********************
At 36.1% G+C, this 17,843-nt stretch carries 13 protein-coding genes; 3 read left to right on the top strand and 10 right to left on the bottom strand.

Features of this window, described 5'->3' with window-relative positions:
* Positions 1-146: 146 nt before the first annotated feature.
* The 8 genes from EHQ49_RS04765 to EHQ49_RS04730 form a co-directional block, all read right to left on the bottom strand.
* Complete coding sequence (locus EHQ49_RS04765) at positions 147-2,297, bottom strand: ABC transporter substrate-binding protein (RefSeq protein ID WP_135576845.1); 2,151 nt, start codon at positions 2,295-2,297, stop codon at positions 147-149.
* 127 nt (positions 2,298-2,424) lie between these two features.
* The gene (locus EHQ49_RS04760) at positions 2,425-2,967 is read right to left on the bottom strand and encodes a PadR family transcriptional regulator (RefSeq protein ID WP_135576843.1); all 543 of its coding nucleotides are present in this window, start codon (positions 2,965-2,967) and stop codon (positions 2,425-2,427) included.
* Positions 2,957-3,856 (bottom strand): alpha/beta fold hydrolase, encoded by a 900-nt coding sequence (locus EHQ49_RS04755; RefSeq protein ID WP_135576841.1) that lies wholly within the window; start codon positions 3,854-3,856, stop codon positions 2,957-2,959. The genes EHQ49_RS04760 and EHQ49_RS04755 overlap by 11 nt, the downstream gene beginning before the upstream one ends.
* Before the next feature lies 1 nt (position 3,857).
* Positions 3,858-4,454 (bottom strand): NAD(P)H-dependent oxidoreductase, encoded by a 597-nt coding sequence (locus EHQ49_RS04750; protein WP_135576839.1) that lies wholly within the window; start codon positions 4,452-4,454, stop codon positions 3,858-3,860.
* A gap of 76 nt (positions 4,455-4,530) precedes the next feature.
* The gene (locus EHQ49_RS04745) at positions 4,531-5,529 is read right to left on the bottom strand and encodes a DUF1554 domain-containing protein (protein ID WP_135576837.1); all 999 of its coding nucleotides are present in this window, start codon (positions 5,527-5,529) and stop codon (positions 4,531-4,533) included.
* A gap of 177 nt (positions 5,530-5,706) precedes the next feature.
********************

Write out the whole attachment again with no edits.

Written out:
At 36.1% G+C, this 17,843-nt stretch carries 13 protein-coding genes; 3 read left to right on the top strand and 10 right to left on the bottom strand.

Features of this window, described 5'->3' with window-relative positions:
* Positions 1-146: 146 nt before the first annotated feature.
* The 8 genes from EHQ49_RS04765 to EHQ49_RS04730 form a co-directional block, all read right to left on the bottom strand.
* Complete coding sequence (locus EHQ49_RS04765) at positions 147-2,297, bottom strand: ABC transporter substrate-binding protein (RefSeq protein ID WP_135576845.1); 2,151 nt, start codon at positions 2,295-2,297, stop codon at positions 147-149.
* 127 nt (positions 2,298-2,424) lie between these two features.
* The gene (locus EHQ49_RS04760) at positions 2,425-2,967 is read right to left on the bottom strand and encodes a PadR family transcriptional regulator (RefSeq protein ID WP_135576843.1); all 543 of its coding nucleotides are present in this window, start codon (positions 2,965-2,967) and stop codon (positions 2,425-2,427) included.
* Positions 2,957-3,856 (bottom strand): alpha/beta fold hydrolase, encoded by a 900-nt coding sequence (locus EHQ49_RS04755; RefSeq protein ID WP_135576841.1) that lies wholly within the window; start codon positions 3,854-3,856, stop codon positions 2,957-2,959. The genes EHQ49_RS04760 and EHQ49_RS04755 overlap by 11 nt, the downstream gene beginning before the upstream one ends.
* Before the next feature lies 1 nt (position 3,857).
* Positions 3,858-4,454 (bottom strand): NAD(P)H-dependent oxidoreductase, encoded by a 597-nt coding sequence (locus EHQ49_RS04750; protein WP_135576839.1) that lies wholly within the window; start codon positions 4,452-4,454, stop codon positions 3,858-3,860.
* A gap of 76 nt (positions 4,455-4,530) precedes the next feature.
* The gene (locus EHQ49_RS04745) at positions 4,531-5,529 is read right to left on the bottom strand and encodes a DUF1554 domain-containing protein (protein ID WP_135576837.1); all 999 of its coding nucleotides are present in this window, start codon (positions 5,527-5,529) and stop codon (positions 4,531-4,533) included.
* A gap of 177 nt (positions 5,530-5,706) precedes the next feature.